Glutamate-gated channels mediate fundamental brain processes, yet the mechanisms by which the neurotransmitter controls channel activation are incompletely understood. Structural studies revealed that the agonist has the critical role of bridging the divide between two flexible extracellular lobes and solidified the view that agonist-induced cleft-closure drives further isomerizations, which eventually open the channel. Within the glutamate receptor family, NMDA-sensitive channels are unique in their requirement that both glycine and glutamate bind to homologous regions on GluN1 and GluN2 subunits, respectively, before the channel can open. To study the gating reaction in separation from agonist binding and dissociation, we characterized the kinetic mechanism of individual NMDA receptors whose ligand-binding clefts were locked shut by disulfide bridges engineered across lobes. We found that locking GluN1 domains had no observable consequences on receptor activity, whereas locking GluN2A domains increased channel activity without reducing the number of resolvable kinetic states. Based on these results, we suggest that glutamate but not glycine activates NMDA receptors with submaximal efficacy. Low glutamate efficacy may represent a mechanism by which the neurotransmitter maintains control over receptor kinetics despite sharing with glycine the task of activation.
Knowledge about the activation mechanism of ionotropic glutamate receptors (iGluRs) emanates principally from two still separate perspectives: structural studies of mostly inert receptor fragments (Madden, 2002; Gouaux, 2004; Mayer, 2006) and statistical evaluations of signals recorded from highly dynamic receptors (Erreger et al., 2004; Wollmuth and Sobolevsky, 2004). The absence of a unified model of how individual moving parts contribute to the electrical signal generated by a full receptor hampers our understanding of central synaptic transmission. All iGluRs are tetramers of homologous subunits whose extracellular portions are each organized as two stacked globular domains: an N-terminal, largely modulatory, domain; and a membrane-proximal ligand-binding domain (LBD). The three-dimensional illustration of an electrically silent tetrameric receptor reveals multiple interactions among the eight extracellular modules but does not divulge the process by which resting receptors become active (Sobolevsky et al., 2009). Current hypotheses on receptor activation emerged from studies with isolated ligand-binding domains (Armstrong et al., 1998; Armstrong and Gouaux, 2000; Madden, 2002).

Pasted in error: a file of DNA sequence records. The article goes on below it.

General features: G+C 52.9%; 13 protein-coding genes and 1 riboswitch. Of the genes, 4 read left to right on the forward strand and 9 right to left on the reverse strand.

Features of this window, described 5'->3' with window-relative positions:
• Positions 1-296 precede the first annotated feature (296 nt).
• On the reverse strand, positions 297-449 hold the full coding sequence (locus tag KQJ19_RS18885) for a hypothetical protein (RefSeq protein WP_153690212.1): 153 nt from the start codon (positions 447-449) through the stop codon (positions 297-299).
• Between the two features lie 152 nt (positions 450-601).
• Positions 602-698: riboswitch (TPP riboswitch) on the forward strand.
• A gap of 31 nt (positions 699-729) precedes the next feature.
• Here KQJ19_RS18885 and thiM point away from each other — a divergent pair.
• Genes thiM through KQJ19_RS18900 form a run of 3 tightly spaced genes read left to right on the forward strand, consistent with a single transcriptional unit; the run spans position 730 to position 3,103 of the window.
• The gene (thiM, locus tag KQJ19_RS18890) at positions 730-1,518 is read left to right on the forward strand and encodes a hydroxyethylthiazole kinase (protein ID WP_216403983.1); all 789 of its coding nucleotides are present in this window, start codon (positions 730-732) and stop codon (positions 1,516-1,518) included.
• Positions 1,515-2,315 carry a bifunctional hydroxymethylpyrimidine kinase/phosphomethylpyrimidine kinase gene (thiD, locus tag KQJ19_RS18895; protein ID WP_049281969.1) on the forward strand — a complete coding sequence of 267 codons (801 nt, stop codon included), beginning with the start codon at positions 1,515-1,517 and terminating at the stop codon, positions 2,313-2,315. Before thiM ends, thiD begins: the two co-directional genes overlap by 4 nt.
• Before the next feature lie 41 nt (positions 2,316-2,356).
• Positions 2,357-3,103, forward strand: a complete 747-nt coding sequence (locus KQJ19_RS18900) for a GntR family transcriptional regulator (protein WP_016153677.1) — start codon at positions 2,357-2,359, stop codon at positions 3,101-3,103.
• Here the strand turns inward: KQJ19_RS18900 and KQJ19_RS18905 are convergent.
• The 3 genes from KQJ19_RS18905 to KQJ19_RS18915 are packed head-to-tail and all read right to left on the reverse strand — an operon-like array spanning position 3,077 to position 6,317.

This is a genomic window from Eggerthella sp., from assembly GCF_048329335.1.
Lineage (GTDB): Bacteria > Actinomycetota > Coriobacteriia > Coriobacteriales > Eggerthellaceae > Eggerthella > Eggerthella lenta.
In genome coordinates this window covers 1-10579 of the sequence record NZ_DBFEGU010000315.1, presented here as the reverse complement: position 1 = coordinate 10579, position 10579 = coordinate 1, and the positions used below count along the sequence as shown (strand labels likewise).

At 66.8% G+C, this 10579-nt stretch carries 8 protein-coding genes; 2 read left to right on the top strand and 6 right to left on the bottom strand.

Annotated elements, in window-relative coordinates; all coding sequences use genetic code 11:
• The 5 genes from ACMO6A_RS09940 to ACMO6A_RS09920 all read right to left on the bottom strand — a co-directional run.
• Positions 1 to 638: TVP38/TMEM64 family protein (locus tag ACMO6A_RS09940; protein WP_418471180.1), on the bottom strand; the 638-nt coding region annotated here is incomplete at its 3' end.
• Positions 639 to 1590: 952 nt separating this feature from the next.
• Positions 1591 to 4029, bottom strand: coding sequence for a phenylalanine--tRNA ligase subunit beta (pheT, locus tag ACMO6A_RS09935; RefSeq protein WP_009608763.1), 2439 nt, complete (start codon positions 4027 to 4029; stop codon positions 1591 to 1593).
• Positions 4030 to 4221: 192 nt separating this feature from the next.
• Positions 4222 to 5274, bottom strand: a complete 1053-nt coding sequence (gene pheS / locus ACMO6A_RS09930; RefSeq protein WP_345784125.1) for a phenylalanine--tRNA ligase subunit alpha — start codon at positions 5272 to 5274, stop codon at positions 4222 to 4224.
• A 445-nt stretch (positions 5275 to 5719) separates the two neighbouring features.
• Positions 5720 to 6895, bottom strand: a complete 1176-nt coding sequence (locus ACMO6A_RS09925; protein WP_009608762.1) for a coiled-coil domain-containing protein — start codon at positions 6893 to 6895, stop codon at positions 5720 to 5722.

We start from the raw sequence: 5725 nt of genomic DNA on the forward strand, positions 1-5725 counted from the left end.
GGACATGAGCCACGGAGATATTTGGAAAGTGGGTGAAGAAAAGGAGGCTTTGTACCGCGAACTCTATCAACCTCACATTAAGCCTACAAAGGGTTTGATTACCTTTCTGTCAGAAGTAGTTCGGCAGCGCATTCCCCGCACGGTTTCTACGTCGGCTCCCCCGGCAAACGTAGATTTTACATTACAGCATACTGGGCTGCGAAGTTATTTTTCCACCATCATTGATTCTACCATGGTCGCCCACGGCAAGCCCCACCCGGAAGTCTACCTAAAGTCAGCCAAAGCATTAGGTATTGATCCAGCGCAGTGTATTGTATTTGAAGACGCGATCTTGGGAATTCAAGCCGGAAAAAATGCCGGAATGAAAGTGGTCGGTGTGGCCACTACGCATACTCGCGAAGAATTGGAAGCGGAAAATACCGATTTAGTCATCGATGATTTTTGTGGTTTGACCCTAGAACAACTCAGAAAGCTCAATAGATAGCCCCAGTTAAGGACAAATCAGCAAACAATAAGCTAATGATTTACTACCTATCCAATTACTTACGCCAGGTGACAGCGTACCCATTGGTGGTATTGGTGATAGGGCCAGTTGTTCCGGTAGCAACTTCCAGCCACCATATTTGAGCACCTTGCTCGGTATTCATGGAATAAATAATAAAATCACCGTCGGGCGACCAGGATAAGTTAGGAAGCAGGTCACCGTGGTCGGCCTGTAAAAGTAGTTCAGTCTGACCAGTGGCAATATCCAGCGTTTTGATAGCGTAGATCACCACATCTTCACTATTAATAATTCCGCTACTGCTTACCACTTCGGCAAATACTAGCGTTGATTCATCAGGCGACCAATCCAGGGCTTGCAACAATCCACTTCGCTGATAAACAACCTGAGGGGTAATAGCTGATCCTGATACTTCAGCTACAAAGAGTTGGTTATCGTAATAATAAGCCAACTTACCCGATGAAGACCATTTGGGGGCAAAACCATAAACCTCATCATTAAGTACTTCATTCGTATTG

When studied in isolation, the two hinged lobes of an LBD adopt structures that are consistently more open for the apo- and antagonist-bound forms than for the agonist-bound complexes, and the degree of closure induced by a bound ligand correlates with the efficacy of the respective ligand (Armstrong and Gouaux, 2000; Jin et al., 2003; Gouaux, 2004). It is currently supposed that receptor activation starts with agonist binding to open-cleft receptors, a process during which the ligand leaves the bulk solvent, associates noncovalently with receptor residues lining the inner surface of the upper lobe, and transforms apo receptors into docked receptors (supplemental Fig. S1a, available at www.jneurosci.org as supplemental material). Next, the docked agonist establishes connections with residues on the opposite lobe facilitating additional cross-cleft interactions, which further stabilize the closed-cleft conformation and in effect physically trap the ligand (Abele et al., 2000; Cheng et al., 2005; Fenwick and Oswald, 2010). Presumably, the closed-cleft conformation is quasi-stable, and the structure can rearrange into active or desensitized conformations (Wollmuth and Sobolevsky, 2004). Still unknown is whether in full-length receptors the extent of cleft-closure stabilized by ligands is similar to that measured in isolated domains.